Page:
Regarding archives, most archives in China do not have café, so it is better to bring some food in case there is not any restaurant near the archives.


Q: Let’s talk about the viva itself. What would you advise someone who is preparing for their own viva?

I highly recommend the examinees to read their PhD thesis again before attending the viva. Do not take ready-made answers because the examiners may ask questions from the high-level conceptual to the detailed ones, so there are always some questions you do not prepare. If you have enough time, maybe read the work of the examiners in advance. When you attend the viva, be confidence with yourself, because it is your thesis, you are the expert on it.


Q: What’s next for you? Where can we find your research and/or writing now?

I just participated the 26th International Congress of History of Science and Technology on 30th July, during which I presented my paper about the ‘Application of Meteorology by the Republic of China in the Development of Rural Areas’.

I will return to China in the autumn and will pursue a post-doc.


PhDone! with Dr. Thomas M. Larkin

In the first of a new series, we talk to recent doctoral graduate Dr. Thomas Larkin about his  research project, viva, and plans for the future.

Thomas M. Larkin is the Augustine Heard Fellow at the University of Bristol, and a member of the Hong Kong History Project. His current research concerns nineteenth-century Anglo-American and Sino-American social and cultural interactions in China, and the application of global-microhistorical and transimperial methodologies.

Picture shows a portrait of Thomas Larkin

Q: Hi Thomas. First of all, congratulations on your successful viva! Can you tell us a bit about what your doctoral research was about?

My doctoral research focused on the American firm Augustine Heard & Company, active in China and throughout East Asia in the mid-to-late nineteenth century. I used the case study of the firm and its leading partners to argue that the American merchant community active in Hong Kong and China’s treaty ports selectively adapted to British colonial society and culture to advance their personal and commercial position in China, and that in the process they helped consolidate and entrench the racial and socio-cultural hierarchies developing in these ports.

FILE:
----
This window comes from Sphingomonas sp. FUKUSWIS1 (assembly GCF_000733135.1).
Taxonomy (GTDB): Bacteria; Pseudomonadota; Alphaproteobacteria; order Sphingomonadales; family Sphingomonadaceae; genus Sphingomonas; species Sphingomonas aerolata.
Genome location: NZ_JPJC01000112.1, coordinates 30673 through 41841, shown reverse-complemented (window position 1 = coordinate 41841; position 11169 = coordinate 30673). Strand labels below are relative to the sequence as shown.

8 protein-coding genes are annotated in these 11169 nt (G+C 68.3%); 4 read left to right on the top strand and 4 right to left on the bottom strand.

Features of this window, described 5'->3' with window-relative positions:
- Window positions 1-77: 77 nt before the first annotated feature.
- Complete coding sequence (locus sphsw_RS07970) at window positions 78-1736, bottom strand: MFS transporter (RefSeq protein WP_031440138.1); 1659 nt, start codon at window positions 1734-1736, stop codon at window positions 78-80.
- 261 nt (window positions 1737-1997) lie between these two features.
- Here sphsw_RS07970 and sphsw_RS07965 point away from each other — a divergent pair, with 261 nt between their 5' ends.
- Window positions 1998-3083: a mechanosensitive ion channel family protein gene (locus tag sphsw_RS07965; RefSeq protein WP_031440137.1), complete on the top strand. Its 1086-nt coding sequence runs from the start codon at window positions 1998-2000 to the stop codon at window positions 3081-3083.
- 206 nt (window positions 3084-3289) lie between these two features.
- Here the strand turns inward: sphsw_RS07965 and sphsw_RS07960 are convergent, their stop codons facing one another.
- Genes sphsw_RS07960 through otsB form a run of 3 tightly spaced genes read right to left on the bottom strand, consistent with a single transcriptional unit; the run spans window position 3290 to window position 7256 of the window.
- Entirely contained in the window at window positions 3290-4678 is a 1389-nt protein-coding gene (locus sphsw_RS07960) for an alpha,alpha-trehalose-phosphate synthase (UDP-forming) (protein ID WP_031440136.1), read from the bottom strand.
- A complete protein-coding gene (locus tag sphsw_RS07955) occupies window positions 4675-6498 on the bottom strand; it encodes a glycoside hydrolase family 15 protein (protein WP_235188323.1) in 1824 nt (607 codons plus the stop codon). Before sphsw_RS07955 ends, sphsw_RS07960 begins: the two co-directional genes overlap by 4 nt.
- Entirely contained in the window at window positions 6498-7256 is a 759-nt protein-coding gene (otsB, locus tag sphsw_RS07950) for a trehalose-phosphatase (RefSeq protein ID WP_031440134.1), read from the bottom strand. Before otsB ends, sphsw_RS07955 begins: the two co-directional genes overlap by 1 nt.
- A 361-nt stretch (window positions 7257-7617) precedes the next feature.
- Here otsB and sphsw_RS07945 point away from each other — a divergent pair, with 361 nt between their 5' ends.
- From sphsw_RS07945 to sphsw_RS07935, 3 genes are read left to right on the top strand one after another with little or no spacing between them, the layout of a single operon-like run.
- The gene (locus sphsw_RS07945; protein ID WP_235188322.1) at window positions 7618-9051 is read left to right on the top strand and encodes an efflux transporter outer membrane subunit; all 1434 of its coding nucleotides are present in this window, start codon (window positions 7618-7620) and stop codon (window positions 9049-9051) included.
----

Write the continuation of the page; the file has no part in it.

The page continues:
The project was also designed to play with scale and to provide a framework with which global and microhistorical methodologies could be combined. The case study of the firm was analysed within increasingly broad geographic and temporal contexts to better understand how it fit in with the histories of China, Britain, and the United States.


Q: How did you become interested in Augustine Heard & Co?

I had originally applied to Bristol with the intention of studying Western indigents in Shanghai’s International Settlement. My early interests were in the relationship between race and class in China, the ways foreigners structured their society to uphold barriers between themselves and the Chinese, and how Chinese observers viewed these potentially embarrassing lower-class Whites. A study of the elite partners of Augustine Heard & Co., with its prominent position amongst the Western firms, seemed a rather dramatic step in the opposite direction. But when I started doing early research into the project and what might be done with it, I found that many of the themes I was interested in remained accessible through the company records – if from a different perspective. Perhaps more significantly, the Heard brothers seemed almost omnipresent in the history of nineteenth-century Sino-Western contact. At least one of the brothers at some point or another bore first-hand witness to the major developments that shaped Sino-Western commerce and politics. I had always wanted to write a global micro-history, and the ubiquity of the Heards made it an increasingly tangible possibility.

Black and white photograph depicts St John's Cathedral and the Augustine Heard & Company house.

St John’s Cathedral and the Augustine Heard & Company house, see www.hpcbristol.net, vh03-29

Q: What did you enjoy most about your project?

I think the most gratifying aspect of the project was deep-diving into the Heard archive and sharing my discoveries with the project’s benefactor, George Cautherley. George is a descendant of the Heard family, and as a tangential product of this research we have been able to confirm many of the particulars of his relationship with his ancestors and with Hong Kong, including the direct line that connects him to one of the firm’s earliest partners, John Heard. It has been fantastic getting to share some of the more significant discoveries with George, and he has been both open to learning more of the family and forthcoming with his own thoughts, advice, introductions, and input. While there were always significant academic contributions that I intended to make with my project, I have also greatly enjoyed these informal exchanges.